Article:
The New York state Senate has unanimously passed a bill that would end the criminalization of folding knives commonly used by tradespeople, so-called "gravity knives," the loose definition of which has enabled New York City police and prosecutors to jail tens of thousands of mostly black and Latino people over the last decade. Having passed the Assembly, the law will now go to Governor Andrew Cuomo's desk for approval.

"This outdated law long ago lost its edge, and this legislation would sharpen our regulations, to ensure that people are not being senselessly arrested," Senator Diane Savino, who sponsored the Senate bill, said in a statement. "When it comes to the use of common folding knives, our working men and women are being senselessly targeted, for nothing more than doing their jobs."

The Village Voice, which has done groundbreaking reporting on the abuse of the gravity knife law by police and prosecutors, sums up the problem this way:

[T]he short explanation is that an outdated, poorly worded statute, passed in 1958 and designed to outlaw large, switchblade-like knives, has increasingly been used to arrest people for common folding knives. Under a quirk of language, any knife that can be opened with a wrist flick can land its owner in jail. And NYPD officers have learned that nearly any folding blade on the market can be opened with a practiced snap, even if it was never designed to operate that way.

The law is barely used at all outside the five boroughs.

The just-passed bill amends the definitions of switchblade knives and gravity knives to state that they do "not include a knife that has a spring, detent, or other mechanism designed to create a bias toward closure and that requires exertion applied to the blade by hand, wrist or arm to overcome the bias toward closure and open the knife." In other words, if you aren't a German paratrooper cutting your way out of a tree or involved in a real-life West Side Story scenario, you soon might not have to worry about your knife's opening mechanism landing you in jail. (New York City's ban on knives longer than four inches remains untouched.)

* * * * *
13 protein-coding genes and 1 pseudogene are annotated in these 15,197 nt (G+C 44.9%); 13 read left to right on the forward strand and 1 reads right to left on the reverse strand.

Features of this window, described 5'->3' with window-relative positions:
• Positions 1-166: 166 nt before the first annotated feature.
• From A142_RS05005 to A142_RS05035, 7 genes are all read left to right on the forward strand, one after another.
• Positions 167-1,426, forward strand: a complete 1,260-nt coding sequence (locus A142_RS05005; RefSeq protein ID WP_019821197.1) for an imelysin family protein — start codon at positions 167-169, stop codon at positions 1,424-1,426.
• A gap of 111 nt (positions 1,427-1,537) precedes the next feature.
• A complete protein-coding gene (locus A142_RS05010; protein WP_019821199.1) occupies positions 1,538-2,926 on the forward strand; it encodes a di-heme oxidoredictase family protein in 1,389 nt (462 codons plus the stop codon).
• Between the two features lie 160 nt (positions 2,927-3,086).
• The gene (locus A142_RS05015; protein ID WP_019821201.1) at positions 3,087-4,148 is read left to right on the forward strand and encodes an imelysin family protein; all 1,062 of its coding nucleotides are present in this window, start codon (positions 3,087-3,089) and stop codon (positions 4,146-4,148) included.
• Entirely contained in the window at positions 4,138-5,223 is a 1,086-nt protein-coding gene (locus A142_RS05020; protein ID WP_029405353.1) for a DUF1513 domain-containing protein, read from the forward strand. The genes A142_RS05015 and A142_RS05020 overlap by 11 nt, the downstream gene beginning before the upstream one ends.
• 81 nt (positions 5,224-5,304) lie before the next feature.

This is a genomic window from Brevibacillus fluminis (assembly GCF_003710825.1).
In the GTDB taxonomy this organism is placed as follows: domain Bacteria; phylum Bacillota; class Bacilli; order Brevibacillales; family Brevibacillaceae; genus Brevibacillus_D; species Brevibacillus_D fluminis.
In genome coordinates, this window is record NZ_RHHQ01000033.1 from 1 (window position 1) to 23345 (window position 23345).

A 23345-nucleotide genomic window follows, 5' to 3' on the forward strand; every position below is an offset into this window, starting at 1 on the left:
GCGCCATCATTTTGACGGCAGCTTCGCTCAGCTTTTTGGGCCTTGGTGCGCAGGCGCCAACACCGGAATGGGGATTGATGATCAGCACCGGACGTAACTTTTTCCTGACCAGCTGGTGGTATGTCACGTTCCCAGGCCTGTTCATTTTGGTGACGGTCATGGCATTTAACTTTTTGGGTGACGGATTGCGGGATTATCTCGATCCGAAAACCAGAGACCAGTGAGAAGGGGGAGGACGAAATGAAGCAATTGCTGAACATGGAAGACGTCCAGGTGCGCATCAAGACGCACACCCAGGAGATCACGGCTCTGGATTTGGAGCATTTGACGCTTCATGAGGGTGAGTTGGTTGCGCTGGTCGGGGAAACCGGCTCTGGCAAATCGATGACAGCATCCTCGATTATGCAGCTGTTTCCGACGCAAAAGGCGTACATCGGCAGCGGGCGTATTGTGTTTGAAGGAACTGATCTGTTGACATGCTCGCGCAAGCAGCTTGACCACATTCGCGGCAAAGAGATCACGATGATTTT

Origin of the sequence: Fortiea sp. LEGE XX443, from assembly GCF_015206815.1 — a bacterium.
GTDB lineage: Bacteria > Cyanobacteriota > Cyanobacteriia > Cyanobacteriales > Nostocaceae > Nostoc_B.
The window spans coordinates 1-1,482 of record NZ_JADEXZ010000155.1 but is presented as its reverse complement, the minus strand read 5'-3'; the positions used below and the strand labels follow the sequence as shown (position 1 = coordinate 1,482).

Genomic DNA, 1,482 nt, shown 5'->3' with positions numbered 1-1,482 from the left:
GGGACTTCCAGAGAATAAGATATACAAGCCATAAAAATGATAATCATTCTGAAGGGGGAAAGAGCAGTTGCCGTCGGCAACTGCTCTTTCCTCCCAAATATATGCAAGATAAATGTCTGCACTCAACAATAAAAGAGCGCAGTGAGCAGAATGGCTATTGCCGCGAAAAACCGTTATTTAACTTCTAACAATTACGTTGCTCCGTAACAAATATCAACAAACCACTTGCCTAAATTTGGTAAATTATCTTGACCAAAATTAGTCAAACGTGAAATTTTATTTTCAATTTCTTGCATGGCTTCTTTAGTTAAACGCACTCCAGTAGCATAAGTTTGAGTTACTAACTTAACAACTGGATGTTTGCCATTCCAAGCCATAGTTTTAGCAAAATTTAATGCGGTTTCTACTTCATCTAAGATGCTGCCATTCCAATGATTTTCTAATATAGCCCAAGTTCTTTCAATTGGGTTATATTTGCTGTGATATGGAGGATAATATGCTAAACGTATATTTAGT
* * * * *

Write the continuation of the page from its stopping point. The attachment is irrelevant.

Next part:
By the Voice's count, as many as 60,000 people were arrested for possession of supposed gravity knives from 2003 to 2013, more than 80 percent of them black or Hispanic. The paper also found that white people caught with the knives, commonly available at hardware stores in New York, were 21 percent less likely than black or Hispanic people to be arrested for the offense.

Accounts of people being arrested for the knives they use at work are plentiful. For instance, the city paid Brooklyn electrician Bernard Perez a $57,500 settlement for false arrest, after the cop who arrested him for his utility knife couldn't demonstrate how he'd flicked it open. Another electrician, Walt Seager, missed more than a month of work for the Department of Education while his case was pending. The city paid him a $10,000 settlement.

Others weren't so lucky. Richard Neal, a 50-something sometimes-maintenance worker with a criminal record whom the Voice profiled, spent six years in prison for his knife.

In 2014, a Bronx judge threw out a man's knife-based weapons-possession charge, not because he was innocent of having the knife, but because it was "in the interest of justice."

Despite how common stories like these are—so common a stagehands union devotes part of its newsletter to legal advice on knives—prosecutors, particularly Manhattan District Attorney Cy Vance, have vigorously opposed changes to the gravity knife statute. In 2010, Vance raided stores selling the knives, including Home Depot, and demanded that they pay the city to avoid prosecution. In response to one of the latest reform efforts, he proposed a licensing system for pocket-knife owners, and reportedly lobbied various lawmakers to kill reform legislation.

"The ban has enhanced public safety, and ending it now amid highly publicized slashing incidents in our city’s streets and subways is not advisable," he wrote in a letter to the New York Times, responding to the paper's editorial in support of gravity-knife reform.

Democratic Upper East Side Assemblyman Dan Quart spearheaded proposals to change the law, and in the process found himself allied with the Second Amendment proponents at Knife Rights, and exposing the hypocrisy of many Republican legislators, who vociferously opposed various restrictions on gun buying, but also opposed measures to decriminalize the ownership of common knives.

In the Assembly, the bill passed 117-12, with most but not all of the opposition coming from Republicans outside the city. Republican Assemblyman Ron Castorina, Jr. from Staten Island's South Shore offered the sole nay vote for a district inside the city limits. Another bill, which sought to make possession of a gravity knife a crime only if cops could show criminal intent, died on the vine in the legislature.

Cy Vance's office declined to comment for this story.